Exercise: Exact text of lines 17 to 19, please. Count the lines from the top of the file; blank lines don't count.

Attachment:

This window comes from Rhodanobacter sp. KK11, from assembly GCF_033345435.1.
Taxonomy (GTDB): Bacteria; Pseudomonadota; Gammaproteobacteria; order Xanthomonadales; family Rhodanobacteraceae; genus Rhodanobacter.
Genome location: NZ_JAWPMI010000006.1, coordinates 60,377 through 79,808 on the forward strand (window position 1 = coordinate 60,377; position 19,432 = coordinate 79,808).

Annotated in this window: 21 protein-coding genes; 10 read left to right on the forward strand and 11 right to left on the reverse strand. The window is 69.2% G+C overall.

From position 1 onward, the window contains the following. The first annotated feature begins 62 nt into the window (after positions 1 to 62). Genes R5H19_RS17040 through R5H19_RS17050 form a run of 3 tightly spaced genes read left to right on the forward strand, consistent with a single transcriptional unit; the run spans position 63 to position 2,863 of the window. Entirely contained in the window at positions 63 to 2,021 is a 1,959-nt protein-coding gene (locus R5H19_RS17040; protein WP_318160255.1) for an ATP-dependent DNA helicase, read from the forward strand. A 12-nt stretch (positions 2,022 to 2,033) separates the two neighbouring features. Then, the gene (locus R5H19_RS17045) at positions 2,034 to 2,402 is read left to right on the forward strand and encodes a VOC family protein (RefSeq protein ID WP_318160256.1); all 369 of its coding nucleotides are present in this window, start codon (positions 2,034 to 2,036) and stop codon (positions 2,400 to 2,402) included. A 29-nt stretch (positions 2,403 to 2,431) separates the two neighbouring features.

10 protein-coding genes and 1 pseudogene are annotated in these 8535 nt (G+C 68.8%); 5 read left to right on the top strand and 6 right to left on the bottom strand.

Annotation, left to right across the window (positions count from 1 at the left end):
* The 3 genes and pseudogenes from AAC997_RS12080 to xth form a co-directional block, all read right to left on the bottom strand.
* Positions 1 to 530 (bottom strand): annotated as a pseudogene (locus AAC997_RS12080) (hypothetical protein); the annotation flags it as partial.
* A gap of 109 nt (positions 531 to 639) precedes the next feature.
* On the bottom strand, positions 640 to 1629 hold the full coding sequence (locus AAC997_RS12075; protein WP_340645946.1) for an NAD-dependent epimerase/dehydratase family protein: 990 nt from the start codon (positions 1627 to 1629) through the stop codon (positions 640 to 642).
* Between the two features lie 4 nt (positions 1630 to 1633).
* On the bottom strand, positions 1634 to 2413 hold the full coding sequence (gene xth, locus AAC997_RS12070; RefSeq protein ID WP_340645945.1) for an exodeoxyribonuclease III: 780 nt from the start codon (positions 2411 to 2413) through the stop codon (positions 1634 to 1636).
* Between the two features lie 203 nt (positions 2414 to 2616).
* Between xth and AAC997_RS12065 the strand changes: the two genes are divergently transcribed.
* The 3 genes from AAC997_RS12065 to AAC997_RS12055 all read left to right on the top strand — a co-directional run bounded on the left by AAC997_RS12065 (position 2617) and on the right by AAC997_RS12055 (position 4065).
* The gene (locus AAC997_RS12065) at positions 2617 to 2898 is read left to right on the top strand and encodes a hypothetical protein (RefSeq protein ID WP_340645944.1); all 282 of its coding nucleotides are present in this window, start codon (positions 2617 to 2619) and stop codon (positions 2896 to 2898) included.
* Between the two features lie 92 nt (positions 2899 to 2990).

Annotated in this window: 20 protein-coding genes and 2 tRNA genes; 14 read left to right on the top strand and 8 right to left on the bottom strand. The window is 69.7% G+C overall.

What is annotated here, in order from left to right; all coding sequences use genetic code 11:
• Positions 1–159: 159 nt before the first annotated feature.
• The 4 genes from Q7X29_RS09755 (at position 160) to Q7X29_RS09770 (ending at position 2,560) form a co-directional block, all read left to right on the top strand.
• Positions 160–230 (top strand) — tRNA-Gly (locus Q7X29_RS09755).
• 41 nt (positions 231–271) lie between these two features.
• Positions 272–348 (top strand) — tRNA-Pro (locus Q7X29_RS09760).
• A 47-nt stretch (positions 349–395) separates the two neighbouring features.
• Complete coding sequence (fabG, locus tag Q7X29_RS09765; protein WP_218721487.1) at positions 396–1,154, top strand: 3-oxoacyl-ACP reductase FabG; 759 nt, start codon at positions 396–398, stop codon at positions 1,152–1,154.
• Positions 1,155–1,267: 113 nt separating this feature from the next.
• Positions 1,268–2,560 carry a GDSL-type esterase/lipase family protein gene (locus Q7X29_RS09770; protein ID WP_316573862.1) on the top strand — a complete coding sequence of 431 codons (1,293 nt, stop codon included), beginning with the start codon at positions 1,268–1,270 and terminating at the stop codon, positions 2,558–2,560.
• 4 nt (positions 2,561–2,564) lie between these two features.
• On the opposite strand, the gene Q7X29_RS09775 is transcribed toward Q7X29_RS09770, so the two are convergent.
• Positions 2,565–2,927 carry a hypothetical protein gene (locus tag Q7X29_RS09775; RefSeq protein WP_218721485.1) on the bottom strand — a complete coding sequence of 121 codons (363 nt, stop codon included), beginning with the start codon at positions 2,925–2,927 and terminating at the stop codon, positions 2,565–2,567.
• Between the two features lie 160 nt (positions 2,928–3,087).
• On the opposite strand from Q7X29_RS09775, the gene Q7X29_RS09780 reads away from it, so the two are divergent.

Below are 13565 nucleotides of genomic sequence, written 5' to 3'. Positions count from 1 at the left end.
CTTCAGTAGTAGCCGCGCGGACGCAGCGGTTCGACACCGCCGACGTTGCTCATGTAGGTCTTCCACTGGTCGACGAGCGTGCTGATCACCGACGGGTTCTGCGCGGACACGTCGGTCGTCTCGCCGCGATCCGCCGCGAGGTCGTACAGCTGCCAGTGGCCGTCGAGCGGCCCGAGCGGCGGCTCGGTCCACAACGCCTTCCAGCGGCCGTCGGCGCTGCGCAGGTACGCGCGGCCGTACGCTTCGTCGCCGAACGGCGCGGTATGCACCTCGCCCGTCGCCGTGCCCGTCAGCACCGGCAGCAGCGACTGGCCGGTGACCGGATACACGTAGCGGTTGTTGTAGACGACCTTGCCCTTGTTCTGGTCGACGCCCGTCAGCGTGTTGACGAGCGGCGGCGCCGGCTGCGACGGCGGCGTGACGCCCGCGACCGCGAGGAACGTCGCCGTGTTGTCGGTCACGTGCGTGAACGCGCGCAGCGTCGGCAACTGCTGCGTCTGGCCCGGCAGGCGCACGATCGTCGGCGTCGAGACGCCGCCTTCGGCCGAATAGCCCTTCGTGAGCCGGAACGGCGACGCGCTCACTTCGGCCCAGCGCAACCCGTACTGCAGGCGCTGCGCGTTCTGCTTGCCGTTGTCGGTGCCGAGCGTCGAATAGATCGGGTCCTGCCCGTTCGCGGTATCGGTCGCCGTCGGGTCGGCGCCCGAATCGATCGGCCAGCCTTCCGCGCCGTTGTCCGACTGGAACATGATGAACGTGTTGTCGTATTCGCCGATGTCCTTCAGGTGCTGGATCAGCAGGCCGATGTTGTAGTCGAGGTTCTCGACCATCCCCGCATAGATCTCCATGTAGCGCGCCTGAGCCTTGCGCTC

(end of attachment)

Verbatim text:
* The gene (locus AAC997_RS12065) at positions 2617 to 2898 is read left to right on the top strand and encodes a hypothetical protein (RefSeq protein ID WP_340645944.1); all 282 of its coding nucleotides are present in this window, start codon (positions 2617 to 2619) and stop codon (positions 2896 to 2898) included.
* Between the two features lie 92 nt (positions 2899 to 2990).

Annotated in this window: 20 protein-coding genes and 2 tRNA genes; 14 read left to right on the top strand and 8 right to left on the bottom strand. The window is 69.7% G+C overall.